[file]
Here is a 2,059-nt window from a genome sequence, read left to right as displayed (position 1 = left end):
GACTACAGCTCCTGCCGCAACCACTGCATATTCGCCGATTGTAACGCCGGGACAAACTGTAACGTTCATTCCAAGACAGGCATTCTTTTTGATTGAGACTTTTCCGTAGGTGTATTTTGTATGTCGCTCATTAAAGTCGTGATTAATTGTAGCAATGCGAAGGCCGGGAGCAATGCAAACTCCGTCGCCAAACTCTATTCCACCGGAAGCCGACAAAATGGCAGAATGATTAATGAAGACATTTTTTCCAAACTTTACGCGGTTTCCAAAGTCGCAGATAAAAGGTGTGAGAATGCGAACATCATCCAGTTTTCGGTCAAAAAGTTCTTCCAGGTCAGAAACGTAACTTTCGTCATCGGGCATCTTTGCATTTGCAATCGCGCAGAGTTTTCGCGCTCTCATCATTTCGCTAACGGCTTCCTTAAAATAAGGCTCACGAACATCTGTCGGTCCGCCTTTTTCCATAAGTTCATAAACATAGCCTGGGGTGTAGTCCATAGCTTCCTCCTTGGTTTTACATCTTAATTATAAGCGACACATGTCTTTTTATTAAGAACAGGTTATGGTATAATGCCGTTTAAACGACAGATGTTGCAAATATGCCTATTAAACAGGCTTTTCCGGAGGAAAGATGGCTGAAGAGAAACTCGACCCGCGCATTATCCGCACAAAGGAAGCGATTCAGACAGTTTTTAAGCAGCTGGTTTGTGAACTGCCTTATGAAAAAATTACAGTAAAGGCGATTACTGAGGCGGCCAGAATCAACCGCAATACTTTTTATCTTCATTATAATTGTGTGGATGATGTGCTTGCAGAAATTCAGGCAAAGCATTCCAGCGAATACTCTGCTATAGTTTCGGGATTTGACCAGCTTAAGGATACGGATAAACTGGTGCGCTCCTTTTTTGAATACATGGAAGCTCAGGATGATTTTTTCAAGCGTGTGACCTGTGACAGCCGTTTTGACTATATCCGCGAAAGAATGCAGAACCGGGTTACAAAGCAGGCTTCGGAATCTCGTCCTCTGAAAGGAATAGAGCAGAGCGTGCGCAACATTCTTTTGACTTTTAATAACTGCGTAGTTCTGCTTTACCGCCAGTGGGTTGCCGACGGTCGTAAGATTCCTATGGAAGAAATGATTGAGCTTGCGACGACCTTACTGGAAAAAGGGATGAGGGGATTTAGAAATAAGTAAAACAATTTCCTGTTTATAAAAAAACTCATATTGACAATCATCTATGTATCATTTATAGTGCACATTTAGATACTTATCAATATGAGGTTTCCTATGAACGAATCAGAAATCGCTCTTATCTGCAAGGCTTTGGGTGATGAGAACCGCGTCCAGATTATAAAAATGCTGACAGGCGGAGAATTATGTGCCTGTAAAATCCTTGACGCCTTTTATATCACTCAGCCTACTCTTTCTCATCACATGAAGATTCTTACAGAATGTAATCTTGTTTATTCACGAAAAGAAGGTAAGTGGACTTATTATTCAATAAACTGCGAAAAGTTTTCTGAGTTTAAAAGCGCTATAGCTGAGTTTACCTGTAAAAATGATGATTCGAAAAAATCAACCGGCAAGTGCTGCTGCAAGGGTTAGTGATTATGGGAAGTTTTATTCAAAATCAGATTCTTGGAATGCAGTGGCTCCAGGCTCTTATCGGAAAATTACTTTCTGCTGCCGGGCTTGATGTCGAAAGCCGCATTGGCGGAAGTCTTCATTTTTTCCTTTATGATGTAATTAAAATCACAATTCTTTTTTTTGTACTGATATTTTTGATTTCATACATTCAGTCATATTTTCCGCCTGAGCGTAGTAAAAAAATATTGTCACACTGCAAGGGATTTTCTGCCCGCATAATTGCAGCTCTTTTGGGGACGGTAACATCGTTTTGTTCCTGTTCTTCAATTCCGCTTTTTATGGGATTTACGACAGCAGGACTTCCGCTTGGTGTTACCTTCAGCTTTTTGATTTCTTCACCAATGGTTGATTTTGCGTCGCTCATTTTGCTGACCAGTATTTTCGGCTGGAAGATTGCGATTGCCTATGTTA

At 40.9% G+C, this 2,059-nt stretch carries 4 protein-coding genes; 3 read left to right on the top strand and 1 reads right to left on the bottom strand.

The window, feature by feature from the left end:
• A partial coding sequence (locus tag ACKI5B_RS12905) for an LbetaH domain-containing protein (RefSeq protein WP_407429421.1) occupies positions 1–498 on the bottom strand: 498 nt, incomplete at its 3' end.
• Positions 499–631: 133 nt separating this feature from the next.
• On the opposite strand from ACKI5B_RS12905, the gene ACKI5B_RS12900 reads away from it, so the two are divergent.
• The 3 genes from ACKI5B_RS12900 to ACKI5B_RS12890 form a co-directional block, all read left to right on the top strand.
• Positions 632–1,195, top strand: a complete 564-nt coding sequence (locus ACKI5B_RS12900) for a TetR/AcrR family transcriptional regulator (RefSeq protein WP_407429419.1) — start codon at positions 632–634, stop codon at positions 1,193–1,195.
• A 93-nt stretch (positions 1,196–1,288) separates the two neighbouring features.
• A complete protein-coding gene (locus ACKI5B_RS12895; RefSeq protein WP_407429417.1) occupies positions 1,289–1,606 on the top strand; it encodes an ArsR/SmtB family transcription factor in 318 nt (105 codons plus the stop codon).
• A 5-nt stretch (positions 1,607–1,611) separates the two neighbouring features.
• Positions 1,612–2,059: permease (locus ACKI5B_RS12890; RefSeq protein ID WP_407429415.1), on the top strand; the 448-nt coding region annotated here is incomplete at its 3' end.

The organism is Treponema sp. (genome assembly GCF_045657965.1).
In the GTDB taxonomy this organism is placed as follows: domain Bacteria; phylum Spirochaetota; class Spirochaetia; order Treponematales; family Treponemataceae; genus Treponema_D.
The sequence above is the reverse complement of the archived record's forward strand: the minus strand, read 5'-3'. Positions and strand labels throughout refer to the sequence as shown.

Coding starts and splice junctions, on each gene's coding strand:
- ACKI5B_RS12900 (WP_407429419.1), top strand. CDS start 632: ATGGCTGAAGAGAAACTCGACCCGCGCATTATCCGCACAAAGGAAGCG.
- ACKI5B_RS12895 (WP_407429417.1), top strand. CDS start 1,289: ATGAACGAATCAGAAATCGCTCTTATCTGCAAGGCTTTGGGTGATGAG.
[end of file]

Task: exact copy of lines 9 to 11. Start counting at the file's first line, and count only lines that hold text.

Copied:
• Positions 632–1,195, top strand: a complete 564-nt coding sequence (locus ACKI5B_RS12900) for a TetR/AcrR family transcriptional regulator (RefSeq protein WP_407429419.1) — start codon at positions 632–634, stop codon at positions 1,193–1,195.
• A 93-nt stretch (positions 1,196–1,288) separates the two neighbouring features.
• A complete protein-coding gene (locus ACKI5B_RS12895; RefSeq protein WP_407429417.1) occupies positions 1,289–1,606 on the top strand; it encodes an ArsR/SmtB family transcription factor in 318 nt (105 codons plus the stop codon).